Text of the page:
Anyone can slip on a wet surface or trip over an object, but most people stand up, dust themselves off, and get on with their day. However, slip and fall accidents can be much more serious for senior citizens. Aging bodies are more susceptible to serious damage like fractures that lead to hospital stays. As a result, some older citizens avoid unnecessary walking, working in the yard, or even attending social events. While the risk is real, there are ways seniors can minimize the chance of falls and fractures and still enjoy full lives. The key is to identify and reduce risk factors.
1. Evaluate the Need for Professional Help
Senior citizens‘ risk factors can vary widely, depending on their general health and lifestyles. Some people classified as elderly are active and strong, while others who are the same age are more fragile and may need assistance. For independent seniors, preventing accidents and broken bones can be as simple as taking common-sense precautions. Those who are less robust may not be able to live alone.
Even very healthy elders may develop mobility issues as they age, but many remain at home with at-home nurses’ help. Others feel safer and happier when they move into community assisted living homes.
2. Diet and Exercise Matter
In the last few decades, the medical community has promoted supplements and dietary changes to strengthen aging patients’ bones. Stronger bones are less likely to fracture in a fall. Doctors still recommend a well-balanced diet for overall health, but studies show exercise may be even more critical. According to AARP, staying active can prevent many accidents and keep bones from breaking if seniors do fall. Elders who exercise three or more hours per week reduce their falling risk by 39%.
3. It Is Important to Be Well Rested
Sleepiness is a common cause of senior citizens’ falls and injuries. Older people need the same 7 to 9 hours of sleep per night as all adults, but their rest can be interrupted by pain, illness, or medication side effects. Chronically sleep-deprived seniors are far more likely to stumble and should speak to their doctors about ways to get the rest they need.
4. Seniors May Need Assistive Devices
Some independent elders dislike the idea of assistive walking devices, even if they are only temporary. However, if a doctor has prescribed a cane or walker, patients must use them to prevent falls and injuries.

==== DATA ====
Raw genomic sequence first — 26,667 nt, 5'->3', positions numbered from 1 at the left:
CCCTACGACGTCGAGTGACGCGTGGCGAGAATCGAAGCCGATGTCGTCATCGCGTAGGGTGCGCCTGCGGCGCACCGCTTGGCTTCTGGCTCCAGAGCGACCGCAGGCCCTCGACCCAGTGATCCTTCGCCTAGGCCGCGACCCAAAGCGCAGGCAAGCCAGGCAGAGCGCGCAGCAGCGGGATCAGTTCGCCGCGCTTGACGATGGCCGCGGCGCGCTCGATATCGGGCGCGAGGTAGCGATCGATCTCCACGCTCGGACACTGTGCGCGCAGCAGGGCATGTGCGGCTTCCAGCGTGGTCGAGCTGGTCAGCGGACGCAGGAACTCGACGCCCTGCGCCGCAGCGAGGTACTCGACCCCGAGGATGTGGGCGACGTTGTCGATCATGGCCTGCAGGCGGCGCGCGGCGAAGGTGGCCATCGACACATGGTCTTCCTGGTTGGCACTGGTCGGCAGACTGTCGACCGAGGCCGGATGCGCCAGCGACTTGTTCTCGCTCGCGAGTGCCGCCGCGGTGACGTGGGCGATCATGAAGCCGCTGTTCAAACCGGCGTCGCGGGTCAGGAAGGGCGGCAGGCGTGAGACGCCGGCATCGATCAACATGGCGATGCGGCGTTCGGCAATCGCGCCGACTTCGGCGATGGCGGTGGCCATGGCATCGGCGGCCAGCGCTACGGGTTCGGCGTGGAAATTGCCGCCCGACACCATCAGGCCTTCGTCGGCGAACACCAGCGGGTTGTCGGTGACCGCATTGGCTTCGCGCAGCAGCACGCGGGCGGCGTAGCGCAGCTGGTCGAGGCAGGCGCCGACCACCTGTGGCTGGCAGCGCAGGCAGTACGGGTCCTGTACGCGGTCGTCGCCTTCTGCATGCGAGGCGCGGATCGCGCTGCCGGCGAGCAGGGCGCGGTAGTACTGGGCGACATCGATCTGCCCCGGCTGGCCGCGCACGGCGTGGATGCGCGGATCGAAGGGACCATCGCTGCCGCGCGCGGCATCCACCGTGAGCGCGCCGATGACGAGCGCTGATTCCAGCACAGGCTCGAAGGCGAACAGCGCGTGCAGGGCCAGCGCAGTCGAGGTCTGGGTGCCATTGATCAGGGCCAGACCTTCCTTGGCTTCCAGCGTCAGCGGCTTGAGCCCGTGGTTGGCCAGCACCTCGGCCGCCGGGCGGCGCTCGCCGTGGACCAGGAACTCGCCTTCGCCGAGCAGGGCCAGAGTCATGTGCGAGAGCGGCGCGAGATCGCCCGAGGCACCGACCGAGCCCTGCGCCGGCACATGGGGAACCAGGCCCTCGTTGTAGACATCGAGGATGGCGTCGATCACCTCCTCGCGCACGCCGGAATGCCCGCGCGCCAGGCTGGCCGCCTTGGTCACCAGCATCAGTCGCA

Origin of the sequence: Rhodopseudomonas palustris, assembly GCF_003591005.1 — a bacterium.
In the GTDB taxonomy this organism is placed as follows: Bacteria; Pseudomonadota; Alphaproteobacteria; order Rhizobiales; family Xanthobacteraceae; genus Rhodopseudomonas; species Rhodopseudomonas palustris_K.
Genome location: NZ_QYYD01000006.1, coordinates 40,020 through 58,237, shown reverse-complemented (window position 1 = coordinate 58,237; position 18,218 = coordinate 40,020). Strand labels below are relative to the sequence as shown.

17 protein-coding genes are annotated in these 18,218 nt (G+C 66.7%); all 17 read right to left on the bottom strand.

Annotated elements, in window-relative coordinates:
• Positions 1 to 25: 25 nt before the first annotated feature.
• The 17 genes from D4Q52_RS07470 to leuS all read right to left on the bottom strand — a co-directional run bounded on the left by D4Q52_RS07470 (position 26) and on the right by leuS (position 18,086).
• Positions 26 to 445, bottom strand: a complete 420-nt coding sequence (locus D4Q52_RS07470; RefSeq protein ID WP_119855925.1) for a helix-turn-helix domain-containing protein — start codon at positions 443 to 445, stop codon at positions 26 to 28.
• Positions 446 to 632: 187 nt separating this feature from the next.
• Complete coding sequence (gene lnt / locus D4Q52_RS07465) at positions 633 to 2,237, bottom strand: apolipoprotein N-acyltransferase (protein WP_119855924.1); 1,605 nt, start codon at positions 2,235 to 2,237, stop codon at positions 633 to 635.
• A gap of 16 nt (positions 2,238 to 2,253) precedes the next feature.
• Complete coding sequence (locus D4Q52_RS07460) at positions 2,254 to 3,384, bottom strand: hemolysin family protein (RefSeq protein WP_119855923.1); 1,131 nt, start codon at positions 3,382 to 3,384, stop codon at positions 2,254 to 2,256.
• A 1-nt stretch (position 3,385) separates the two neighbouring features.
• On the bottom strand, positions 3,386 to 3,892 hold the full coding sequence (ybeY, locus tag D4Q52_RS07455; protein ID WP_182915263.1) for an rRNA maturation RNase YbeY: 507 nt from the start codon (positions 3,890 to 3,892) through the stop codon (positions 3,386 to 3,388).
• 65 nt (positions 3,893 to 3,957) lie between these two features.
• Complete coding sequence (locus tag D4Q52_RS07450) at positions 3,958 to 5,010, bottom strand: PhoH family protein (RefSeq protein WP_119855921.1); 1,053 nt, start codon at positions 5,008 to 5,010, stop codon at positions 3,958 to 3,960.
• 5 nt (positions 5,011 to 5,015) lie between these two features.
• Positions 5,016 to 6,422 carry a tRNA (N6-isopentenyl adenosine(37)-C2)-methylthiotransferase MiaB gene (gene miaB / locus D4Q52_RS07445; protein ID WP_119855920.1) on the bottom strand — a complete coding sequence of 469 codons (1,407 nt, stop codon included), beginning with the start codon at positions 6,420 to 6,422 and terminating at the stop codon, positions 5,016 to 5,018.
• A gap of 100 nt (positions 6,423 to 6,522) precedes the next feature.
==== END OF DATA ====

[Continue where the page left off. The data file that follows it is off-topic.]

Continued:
5. Vision Exams Are Essential
According to the National Council on Aging, the eye changes as we age, making it harder to see tripping hazards. That increases seniors’ odds of falling. Older people should have routine vision exams that detect and correct problems. Those who need glasses should wear them, especially when they are standing up and walking.
6. Check Medication for Side Effects
Some medicines can cause dizziness or sleepiness, which are common causes of falling. Seniors must speak with their health care providers about the side effects associated with medications. Doctors and pharmacies typically explain these issues to patients, but it is always a good idea to check.
7. Reconfigure Homes for Accessibility
There are many ways seniors can alter their homes to help prevent falls. For example, they can install bathroom grab bars or walk-in tubs. Simply moving a bedroom to the first floor eliminates the need to climb stairs, and it is best to avoid throw rugs that can become tripping hazards. It is also essential that problems like broken steps are repaired. Fall prevention is critical for senior citizens who are susceptible to fractures. Those who are unsteady can use assistive devices or arrange for professional help when needed. Making a home safer is critical, and the elderly should get routine vision and hearing screenings. Getting enough sleep, being aware of prescription side effects, and staying well-rested is critical. The elderly also need to keep their bones strong with a healthy diet and regular exercise.